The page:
# Has God's Algorithm been discovered yet?

I apologize if this question is too elementary for your group. My sister is a math teacher & is trying to find the answer for her class. Has an algorithm been discovered that will solve any configuration of the cube in smallest possible number of moves? What is the smallest number of moves that will solve any configuration? Thanx much for any help.

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Optimal programs to solve specific cube positions started to appear in 1997 from two people: Herbert Kociemba and Richard Korf. You can read about it here: Progress in Solving Algorithms.

The idea of solving the cube using a series of nested subgroups was first proposed by Morwen B. Thistlethwaite. An earlier near-optimal algorithm by Herbert Kociemba was posted to cube-lovers in May 1992 which was able to solve all cube positions in 21 moves (q+h) or less. One can read about this in the cube-lovers archives cube-mail-08.

Various God's Algorithm calculations have been completed (click on the lemniscate to the right) but no one has exhaustively analyzed all the 4.3x10^19 positions of the 3x3x3 cube. According to a poll most people think that an exhaustive search of the cube could become possible in 25 years or more.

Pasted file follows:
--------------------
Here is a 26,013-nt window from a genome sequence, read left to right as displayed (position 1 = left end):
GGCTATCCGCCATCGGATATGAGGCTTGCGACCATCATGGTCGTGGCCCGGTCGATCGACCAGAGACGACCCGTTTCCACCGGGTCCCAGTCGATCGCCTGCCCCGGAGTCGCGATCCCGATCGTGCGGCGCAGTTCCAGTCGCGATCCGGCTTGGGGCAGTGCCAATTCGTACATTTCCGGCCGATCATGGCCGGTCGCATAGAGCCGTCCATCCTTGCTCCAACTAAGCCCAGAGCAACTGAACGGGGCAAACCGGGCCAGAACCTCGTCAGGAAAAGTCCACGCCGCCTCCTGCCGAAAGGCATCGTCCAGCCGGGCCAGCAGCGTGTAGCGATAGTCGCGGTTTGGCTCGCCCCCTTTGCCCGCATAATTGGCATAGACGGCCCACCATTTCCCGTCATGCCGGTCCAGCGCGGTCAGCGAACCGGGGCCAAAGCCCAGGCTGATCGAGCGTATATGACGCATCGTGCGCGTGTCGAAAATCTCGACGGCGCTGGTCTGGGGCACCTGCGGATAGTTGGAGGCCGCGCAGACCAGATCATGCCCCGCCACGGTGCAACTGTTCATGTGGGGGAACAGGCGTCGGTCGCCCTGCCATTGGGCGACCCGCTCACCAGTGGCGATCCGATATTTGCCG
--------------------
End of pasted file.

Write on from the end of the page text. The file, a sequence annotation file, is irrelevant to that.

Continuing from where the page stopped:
You can read more about Mr. Kociemba's program on his web page: Herbert Kociemba's Cube Explorer

> What is the smallest number of moves that will solve any configuration?

That is still unknown but we know it is at least 20 q+h turns or face turns. So far, no position has required more turns than that but we haven't tried all the positions, there are far too many.

### There are two possible meanin

There are two possible meaning's of God's Algorithm:
A. Every position has been solved optimally.
B. Any position can be solved optimally (within a reasonable time).

Personally I think A is the real God's Algorithm. As explained above, we have B but not A.

> An earlier near-optimal algorithm by Herbert Kociemba [...]
> was able to solve all cube positions in 21 moves (q+h) or less.

Just to clarify, it was able to solve all positions given to it in that many moves.

It has been proven that 29 face turns is certainly enough to solve any position, but it is thought that the actual worst case is around 20-23 turns.

Jaap's Puzzle Page:
http://www.geocities.com/jaapsch/puzzles/